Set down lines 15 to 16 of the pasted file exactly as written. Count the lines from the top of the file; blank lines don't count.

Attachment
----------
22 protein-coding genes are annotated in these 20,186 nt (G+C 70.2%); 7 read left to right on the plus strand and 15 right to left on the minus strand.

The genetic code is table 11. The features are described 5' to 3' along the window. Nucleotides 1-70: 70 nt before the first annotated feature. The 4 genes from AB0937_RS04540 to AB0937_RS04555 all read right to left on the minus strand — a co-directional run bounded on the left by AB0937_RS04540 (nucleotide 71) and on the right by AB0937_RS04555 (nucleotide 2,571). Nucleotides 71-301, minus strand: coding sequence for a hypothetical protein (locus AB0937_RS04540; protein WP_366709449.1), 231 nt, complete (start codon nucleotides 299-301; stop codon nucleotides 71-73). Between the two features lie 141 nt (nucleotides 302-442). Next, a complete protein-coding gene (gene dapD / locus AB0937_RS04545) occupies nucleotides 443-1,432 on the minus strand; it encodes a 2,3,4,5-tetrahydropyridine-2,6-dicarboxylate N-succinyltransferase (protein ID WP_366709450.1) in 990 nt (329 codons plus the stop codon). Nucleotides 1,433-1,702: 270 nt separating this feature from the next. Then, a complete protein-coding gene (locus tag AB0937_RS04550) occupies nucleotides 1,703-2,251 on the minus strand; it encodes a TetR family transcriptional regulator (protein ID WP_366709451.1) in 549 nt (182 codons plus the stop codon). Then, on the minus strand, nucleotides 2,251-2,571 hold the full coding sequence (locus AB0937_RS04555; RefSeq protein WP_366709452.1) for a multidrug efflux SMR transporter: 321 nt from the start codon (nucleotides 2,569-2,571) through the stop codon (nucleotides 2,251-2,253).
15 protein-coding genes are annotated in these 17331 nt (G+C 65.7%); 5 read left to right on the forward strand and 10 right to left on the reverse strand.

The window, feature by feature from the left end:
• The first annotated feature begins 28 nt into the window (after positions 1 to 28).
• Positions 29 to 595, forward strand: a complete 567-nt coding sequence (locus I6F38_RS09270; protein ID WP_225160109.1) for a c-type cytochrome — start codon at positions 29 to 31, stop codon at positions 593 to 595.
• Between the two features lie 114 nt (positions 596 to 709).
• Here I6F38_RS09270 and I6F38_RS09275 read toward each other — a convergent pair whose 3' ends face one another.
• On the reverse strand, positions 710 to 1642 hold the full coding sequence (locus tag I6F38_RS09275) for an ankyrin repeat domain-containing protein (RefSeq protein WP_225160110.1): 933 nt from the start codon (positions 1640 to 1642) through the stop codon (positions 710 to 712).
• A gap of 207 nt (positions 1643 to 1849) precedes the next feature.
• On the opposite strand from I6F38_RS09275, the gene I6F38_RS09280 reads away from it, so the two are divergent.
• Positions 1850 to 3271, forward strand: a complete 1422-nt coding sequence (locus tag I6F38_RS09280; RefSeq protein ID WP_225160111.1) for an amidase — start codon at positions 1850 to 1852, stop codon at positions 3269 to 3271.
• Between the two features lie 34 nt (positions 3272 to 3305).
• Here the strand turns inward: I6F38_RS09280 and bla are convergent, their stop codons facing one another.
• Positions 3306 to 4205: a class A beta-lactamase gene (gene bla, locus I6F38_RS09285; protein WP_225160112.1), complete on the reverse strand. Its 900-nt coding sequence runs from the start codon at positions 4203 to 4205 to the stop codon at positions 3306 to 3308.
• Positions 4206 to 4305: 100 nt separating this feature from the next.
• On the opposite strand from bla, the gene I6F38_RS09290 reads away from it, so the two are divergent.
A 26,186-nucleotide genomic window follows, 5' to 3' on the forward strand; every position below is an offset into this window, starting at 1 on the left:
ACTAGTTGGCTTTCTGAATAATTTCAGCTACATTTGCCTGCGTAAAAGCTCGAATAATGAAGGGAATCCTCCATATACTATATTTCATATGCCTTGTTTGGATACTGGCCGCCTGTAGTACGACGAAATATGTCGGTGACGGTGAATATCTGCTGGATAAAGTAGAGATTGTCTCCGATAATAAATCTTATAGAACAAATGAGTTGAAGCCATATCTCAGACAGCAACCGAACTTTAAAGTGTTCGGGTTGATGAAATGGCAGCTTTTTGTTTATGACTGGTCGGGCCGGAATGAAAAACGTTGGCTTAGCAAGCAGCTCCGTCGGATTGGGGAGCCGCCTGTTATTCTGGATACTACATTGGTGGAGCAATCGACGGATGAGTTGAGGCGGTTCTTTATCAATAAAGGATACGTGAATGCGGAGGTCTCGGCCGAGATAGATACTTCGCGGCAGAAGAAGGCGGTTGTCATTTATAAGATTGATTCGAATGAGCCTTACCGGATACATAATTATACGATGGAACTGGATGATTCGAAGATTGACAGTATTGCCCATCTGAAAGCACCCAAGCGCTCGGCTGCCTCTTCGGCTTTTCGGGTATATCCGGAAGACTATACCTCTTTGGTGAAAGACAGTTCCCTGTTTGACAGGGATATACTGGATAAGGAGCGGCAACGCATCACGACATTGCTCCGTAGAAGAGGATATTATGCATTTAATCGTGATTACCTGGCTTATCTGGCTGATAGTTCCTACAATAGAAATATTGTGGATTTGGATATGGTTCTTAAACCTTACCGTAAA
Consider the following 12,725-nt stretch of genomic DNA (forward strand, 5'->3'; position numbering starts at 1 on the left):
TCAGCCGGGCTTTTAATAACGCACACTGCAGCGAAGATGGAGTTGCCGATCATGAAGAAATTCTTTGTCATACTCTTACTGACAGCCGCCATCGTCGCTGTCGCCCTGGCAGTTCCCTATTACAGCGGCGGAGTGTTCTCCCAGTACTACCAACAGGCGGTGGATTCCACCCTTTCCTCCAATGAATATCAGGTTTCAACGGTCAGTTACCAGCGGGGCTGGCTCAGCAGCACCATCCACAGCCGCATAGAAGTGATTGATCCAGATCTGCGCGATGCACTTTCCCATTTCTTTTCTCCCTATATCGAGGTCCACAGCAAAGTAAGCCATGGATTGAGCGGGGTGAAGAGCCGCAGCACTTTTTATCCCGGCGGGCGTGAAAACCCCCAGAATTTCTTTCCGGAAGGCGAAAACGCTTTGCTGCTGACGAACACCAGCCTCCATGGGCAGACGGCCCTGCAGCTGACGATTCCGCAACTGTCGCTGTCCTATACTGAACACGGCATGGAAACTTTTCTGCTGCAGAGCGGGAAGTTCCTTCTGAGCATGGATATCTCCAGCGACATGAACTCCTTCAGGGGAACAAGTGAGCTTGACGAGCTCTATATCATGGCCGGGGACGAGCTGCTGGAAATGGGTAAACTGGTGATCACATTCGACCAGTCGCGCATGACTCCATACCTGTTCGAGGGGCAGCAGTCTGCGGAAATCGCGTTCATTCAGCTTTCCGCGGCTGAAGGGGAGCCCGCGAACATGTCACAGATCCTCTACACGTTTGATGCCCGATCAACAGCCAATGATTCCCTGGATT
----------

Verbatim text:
• Positions 3306 to 4205: a class A beta-lactamase gene (gene bla, locus I6F38_RS09285; protein WP_225160112.1), complete on the reverse strand. Its 900-nt coding sequence runs from the start codon at positions 4203 to 4205 to the stop codon at positions 3306 to 3308.
• Positions 4206 to 4305: 100 nt separating this feature from the next.